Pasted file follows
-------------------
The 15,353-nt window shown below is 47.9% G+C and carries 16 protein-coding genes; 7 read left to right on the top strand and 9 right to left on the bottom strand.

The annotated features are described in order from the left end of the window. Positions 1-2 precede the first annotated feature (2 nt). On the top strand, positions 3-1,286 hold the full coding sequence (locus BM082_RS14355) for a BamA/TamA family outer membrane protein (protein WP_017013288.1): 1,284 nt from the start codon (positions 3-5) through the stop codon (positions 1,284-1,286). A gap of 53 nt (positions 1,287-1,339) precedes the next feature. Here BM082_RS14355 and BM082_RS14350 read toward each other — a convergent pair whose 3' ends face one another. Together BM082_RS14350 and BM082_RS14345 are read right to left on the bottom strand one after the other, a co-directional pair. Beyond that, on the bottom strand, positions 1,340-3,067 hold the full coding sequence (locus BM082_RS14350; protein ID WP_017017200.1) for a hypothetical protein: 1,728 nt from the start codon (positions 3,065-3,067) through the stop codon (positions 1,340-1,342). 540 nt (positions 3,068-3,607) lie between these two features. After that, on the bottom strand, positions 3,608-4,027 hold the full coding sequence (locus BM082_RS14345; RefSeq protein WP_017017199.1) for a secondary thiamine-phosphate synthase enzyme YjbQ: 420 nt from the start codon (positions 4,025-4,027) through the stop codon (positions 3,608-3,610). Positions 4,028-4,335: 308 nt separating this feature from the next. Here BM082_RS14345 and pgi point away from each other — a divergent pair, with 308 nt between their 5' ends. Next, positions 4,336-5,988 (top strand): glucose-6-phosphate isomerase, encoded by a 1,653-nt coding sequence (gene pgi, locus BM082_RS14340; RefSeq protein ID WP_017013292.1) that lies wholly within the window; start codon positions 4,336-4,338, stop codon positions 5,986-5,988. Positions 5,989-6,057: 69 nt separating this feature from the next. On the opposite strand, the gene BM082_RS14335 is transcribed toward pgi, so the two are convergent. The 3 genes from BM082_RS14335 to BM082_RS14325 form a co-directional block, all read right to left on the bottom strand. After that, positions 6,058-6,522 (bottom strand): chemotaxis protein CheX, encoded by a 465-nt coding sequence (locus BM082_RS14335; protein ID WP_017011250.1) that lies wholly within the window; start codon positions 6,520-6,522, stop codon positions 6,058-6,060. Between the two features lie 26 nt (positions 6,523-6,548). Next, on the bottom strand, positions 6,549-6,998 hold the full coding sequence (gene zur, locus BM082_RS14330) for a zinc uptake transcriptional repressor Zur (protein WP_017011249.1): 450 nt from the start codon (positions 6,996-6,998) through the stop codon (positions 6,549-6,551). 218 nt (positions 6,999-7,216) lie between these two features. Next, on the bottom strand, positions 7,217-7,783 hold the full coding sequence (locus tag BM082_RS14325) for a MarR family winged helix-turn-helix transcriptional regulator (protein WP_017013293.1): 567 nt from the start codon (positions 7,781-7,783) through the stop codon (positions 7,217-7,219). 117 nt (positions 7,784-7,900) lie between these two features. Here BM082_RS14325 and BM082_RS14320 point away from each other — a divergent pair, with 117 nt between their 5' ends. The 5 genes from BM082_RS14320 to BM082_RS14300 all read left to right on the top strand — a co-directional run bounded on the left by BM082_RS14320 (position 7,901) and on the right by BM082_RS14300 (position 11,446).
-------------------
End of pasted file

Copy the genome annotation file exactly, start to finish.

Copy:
The 15,353-nt window shown below is 47.9% G+C and carries 16 protein-coding genes; 7 read left to right on the top strand and 9 right to left on the bottom strand.

The annotated features are described in order from the left end of the window. Positions 1-2 precede the first annotated feature (2 nt). On the top strand, positions 3-1,286 hold the full coding sequence (locus BM082_RS14355) for a BamA/TamA family outer membrane protein (protein WP_017013288.1): 1,284 nt from the start codon (positions 3-5) through the stop codon (positions 1,284-1,286). A gap of 53 nt (positions 1,287-1,339) precedes the next feature. Here BM082_RS14355 and BM082_RS14350 read toward each other — a convergent pair whose 3' ends face one another. Together BM082_RS14350 and BM082_RS14345 are read right to left on the bottom strand one after the other, a co-directional pair. Beyond that, on the bottom strand, positions 1,340-3,067 hold the full coding sequence (locus BM082_RS14350; protein ID WP_017017200.1) for a hypothetical protein: 1,728 nt from the start codon (positions 3,065-3,067) through the stop codon (positions 1,340-1,342). 540 nt (positions 3,068-3,607) lie between these two features. After that, on the bottom strand, positions 3,608-4,027 hold the full coding sequence (locus BM082_RS14345; RefSeq protein WP_017017199.1) for a secondary thiamine-phosphate synthase enzyme YjbQ: 420 nt from the start codon (positions 4,025-4,027) through the stop codon (positions 3,608-3,610). Positions 4,028-4,335: 308 nt separating this feature from the next. Here BM082_RS14345 and pgi point away from each other — a divergent pair, with 308 nt between their 5' ends. Next, positions 4,336-5,988 (top strand): glucose-6-phosphate isomerase, encoded by a 1,653-nt coding sequence (gene pgi, locus BM082_RS14340; RefSeq protein ID WP_017013292.1) that lies wholly within the window; start codon positions 4,336-4,338, stop codon positions 5,986-5,988. Positions 5,989-6,057: 69 nt separating this feature from the next. On the opposite strand, the gene BM082_RS14335 is transcribed toward pgi, so the two are convergent. The 3 genes from BM082_RS14335 to BM082_RS14325 form a co-directional block, all read right to left on the bottom strand. After that, positions 6,058-6,522 (bottom strand): chemotaxis protein CheX, encoded by a 465-nt coding sequence (locus BM082_RS14335; protein ID WP_017011250.1) that lies wholly within the window; start codon positions 6,520-6,522, stop codon positions 6,058-6,060. Between the two features lie 26 nt (positions 6,523-6,548). Next, on the bottom strand, positions 6,549-6,998 hold the full coding sequence (gene zur, locus BM082_RS14330) for a zinc uptake transcriptional repressor Zur (protein WP_017011249.1): 450 nt from the start codon (positions 6,996-6,998) through the stop codon (positions 6,549-6,551). 218 nt (positions 6,999-7,216) lie between these two features. Next, on the bottom strand, positions 7,217-7,783 hold the full coding sequence (locus tag BM082_RS14325) for a MarR family winged helix-turn-helix transcriptional regulator (protein WP_017013293.1): 567 nt from the start codon (positions 7,781-7,783) through the stop codon (positions 7,217-7,219). 117 nt (positions 7,784-7,900) lie between these two features. Here BM082_RS14325 and BM082_RS14320 point away from each other — a divergent pair, with 117 nt between their 5' ends. The 5 genes from BM082_RS14320 to BM082_RS14300 all read left to right on the top strand — a co-directional run bounded on the left by BM082_RS14320 (position 7,901) and on the right by BM082_RS14300 (position 11,446).